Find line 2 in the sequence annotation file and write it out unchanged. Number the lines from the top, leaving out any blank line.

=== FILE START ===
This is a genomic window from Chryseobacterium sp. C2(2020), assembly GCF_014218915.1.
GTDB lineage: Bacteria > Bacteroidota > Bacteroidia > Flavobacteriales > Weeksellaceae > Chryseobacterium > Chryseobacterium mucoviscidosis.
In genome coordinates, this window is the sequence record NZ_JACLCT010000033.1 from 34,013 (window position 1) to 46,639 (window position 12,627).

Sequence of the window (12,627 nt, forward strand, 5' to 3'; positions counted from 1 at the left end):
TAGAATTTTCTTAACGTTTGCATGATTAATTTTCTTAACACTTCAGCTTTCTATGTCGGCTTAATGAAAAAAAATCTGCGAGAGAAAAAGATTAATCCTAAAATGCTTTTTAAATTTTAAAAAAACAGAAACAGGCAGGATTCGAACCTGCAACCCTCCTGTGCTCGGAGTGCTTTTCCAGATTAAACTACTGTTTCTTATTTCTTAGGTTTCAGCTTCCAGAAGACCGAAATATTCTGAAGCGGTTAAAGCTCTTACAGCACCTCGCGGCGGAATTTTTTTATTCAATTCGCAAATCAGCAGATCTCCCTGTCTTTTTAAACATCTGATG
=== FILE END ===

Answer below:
GTDB lineage: Bacteria > Bacteroidota > Bacteroidia > Flavobacteriales > Weeksellaceae > Chryseobacterium > Chryseobacterium mucoviscidosis.